Search results

1 – 3 of 3
To view the access options for this content please click here
Article
Publication date: 28 May 2021

Yael Brender-Ilan and Avi Kay

This paper examines personal and situational factors that may contribute to biases in hiring decisions at the workplace, focusing on willingness to hire male gay or male…

Abstract

Purpose

This paper examines personal and situational factors that may contribute to biases in hiring decisions at the workplace, focusing on willingness to hire male gay or male Jewish ultra-Orthodox Jewish job candidates.

Design/methodology/approach

942 Jewish participants in Israel responded to an anonymous online questionnaire regarding a scenario addressing the possible employments of two male applicants: a homosexual and an ultra-Orthodox Jew. A variety of statistical tools, including regression analysis were performed to test hypotheses.

Findings

Findings show that social dominance orientation, conservatism, gender and religiosity as well as frequency of contact with the “unlike other” impacted on hiring intention of the participants. These relationships varied in strength and direction with regard to the two applicant types in question.

Practical implications

The explication of the phenomenon in question has both important theoretical and practical importance in a world where – concurrently – there exists increasing contact among individuals from different backgrounds and (perhaps not coincidently) increased signs of wariness of and discrimination toward those unlike ourselves. In light of economic costs related to discrimination – not to mention the personal costs to those discriminated against – organizations must better understand the dynamics of the phenomenon in question.

Originality/value

This is one of the first empirical examinations of the relative impact of personal and situational factors on hiring bias. In addition, it is the first study of its kind in Israel focusing on the mechanisms behind hiring bias toward gay males and ultra-orthodox males.

Details

Equality, Diversity and Inclusion: An International Journal, vol. ahead-of-print no. ahead-of-print
Type: Research Article
ISSN: 2040-7149

Keywords

To view the access options for this content please click here
Article
Publication date: 9 August 2019

Abira Reizer, Yael Brender-Ilan and Zachary Sheaffer

Numerous studies have focused on the effect of motivation on performance in the workplace. The purpose of this paper is to evaluate the somewhat overlooked role of…

Abstract

Purpose

Numerous studies have focused on the effect of motivation on performance in the workplace. The purpose of this paper is to evaluate the somewhat overlooked role of positive and negative emotions as potential mediators of this critical association.

Design/methodology/approach

The longitudinal study employed multilevel modeling for assessing the effects of motivation, emotions and work satisfaction on job performance. In total, 116 respondents provided 1,044 responses at nine consecutive measurement points.

Findings

Findings indicated that positive emotions and job satisfaction mediate the positive association between autonomous motivation and performance. Concurrently, negative emotions and decreased job satisfaction mediated the negative associations between controlled motivation and job performance.

Research limitations/implications

The results address only the within-subject and between-subject analysis of temporal variations in emotions and behavior. Future studies can include higher levels of analysis, such as group, team and organizational contexts.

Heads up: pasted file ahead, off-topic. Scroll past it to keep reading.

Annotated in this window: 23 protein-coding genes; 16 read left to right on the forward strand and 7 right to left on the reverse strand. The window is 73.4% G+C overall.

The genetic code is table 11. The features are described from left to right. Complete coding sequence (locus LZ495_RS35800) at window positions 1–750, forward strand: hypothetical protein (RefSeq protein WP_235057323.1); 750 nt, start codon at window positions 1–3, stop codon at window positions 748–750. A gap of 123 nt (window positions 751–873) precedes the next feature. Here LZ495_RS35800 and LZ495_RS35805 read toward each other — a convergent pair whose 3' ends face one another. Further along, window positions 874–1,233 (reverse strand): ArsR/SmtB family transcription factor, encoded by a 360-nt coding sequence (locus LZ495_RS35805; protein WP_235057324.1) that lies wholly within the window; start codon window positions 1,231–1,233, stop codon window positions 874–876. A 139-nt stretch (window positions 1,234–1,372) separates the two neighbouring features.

Originality/value

This research contributes to self-determination theory by highlighting the role of emotions in understanding how motivation shapes workplace performance.

Details

Journal of Managerial Psychology, vol. 34 no. 6
Type: Research Article
ISSN: 0268-3946

Keywords

To view the access options for this content please click here
Article
Publication date: 8 May 2007

Gavriel Meirovich, Yael Brender‐Ilan and Alexander Meirovich

To investigate the relationship between two structural dimensions (formalization and decentralization) and two quality dimensions (design and conformance).

Abstract

Purpose

To investigate the relationship between two structural dimensions (formalization and decentralization) and two quality dimensions (design and conformance).

Design/methodology/approach

A total sample of 758 staff members and patients in five hospitals completed a questionnaire composed of four scales designed to measure the main variables in our study. Correlation and regression analysis were used to measure and confirm the study's hypotheses.

Findings

It was found that higher levels of decentralization are related to higher levels of design quality while higher levels of formalization are related to higher levels of conformance quality.

Practical implications

The results suggest that hospital managers need to skillfully handle the structural conflict between decentralization and formalization, and use both dimensions simultaneously to improve hospital performance and patients' service quality.

Originality/value

Previous studies are advanced by clarifying the impact of structural variables on total quality. A positive relationship between decentralization and design quality; and between formalization and conformance quality is empirically confirmed. The study points out the necessity of simultaneously achieving high levels of both formalization and decentralization in order to improve hospital performance in general and both components of total quality in particular.

Details

International Journal of Health Care Quality Assurance, vol. 20 no. 3
Type: Research Article
ISSN: 0952-6862

Keywords

1 – 3 of 3